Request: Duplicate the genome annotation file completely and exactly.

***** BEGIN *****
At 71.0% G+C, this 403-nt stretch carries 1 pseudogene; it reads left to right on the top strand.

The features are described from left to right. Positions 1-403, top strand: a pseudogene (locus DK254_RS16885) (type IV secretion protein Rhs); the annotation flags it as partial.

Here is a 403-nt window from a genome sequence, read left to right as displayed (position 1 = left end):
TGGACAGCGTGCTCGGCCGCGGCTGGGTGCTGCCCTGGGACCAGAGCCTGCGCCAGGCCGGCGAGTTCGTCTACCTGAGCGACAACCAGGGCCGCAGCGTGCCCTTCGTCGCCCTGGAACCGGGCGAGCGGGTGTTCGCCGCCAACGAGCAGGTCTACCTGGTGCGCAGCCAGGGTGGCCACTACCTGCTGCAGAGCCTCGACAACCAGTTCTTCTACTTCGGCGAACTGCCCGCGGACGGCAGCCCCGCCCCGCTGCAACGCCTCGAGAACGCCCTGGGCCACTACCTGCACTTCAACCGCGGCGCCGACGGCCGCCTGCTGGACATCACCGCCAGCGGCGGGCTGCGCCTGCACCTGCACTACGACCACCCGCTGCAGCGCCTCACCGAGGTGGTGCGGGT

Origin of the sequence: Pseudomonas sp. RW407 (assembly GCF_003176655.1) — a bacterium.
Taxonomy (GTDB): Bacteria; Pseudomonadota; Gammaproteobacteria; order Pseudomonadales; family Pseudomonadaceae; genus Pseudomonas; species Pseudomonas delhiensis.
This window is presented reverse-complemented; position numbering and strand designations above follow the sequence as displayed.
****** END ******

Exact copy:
At 71.0% G+C, this 403-nt stretch carries 1 pseudogene; it reads left to right on the top strand.

The features are described from left to right. Positions 1-403, top strand: a pseudogene (locus DK254_RS16885) (type IV secretion protein Rhs); the annotation flags it as partial.

Here is a 403-nt window from a genome sequence, read left to right as displayed (position 1 = left end):
TGGACAGCGTGCTCGGCCGCGGCTGGGTGCTGCCCTGGGACCAGAGCCTGCGCCAGGCCGGCGAGTTCGTCTACCTGAGCGACAACCAGGGCCGCAGCGTGCCCTTCGTCGCCCTGGAACCGGGCGAGCGGGTGTTCGCCGCCAACGAGCAGGTCTACCTGGTGCGCAGCCAGGGTGGCCACTACCTGCTGCAGAGCCTCGACAACCAGTTCTTCTACTTCGGCGAACTGCCCGCGGACGGCAGCCCCGCCCCGCTGCAACGCCTCGAGAACGCCCTGGGCCACTACCTGCACTTCAACCGCGGCGCCGACGGCCGCCTGCTGGACATCACCGCCAGCGGCGGGCTGCGCCTGCACCTGCACTACGACCACCCGCTGCAGCGCCTCACCGAGGTGGTGCGGGT

Origin of the sequence: Pseudomonas sp. RW407 (assembly GCF_003176655.1) — a bacterium.
Taxonomy (GTDB): Bacteria; Pseudomonadota; Gammaproteobacteria; order Pseudomonadales; family Pseudomonadaceae; genus Pseudomonas; species Pseudomonas delhiensis.
This window is presented reverse-complemented; position numbering and strand designations above follow the sequence as displayed.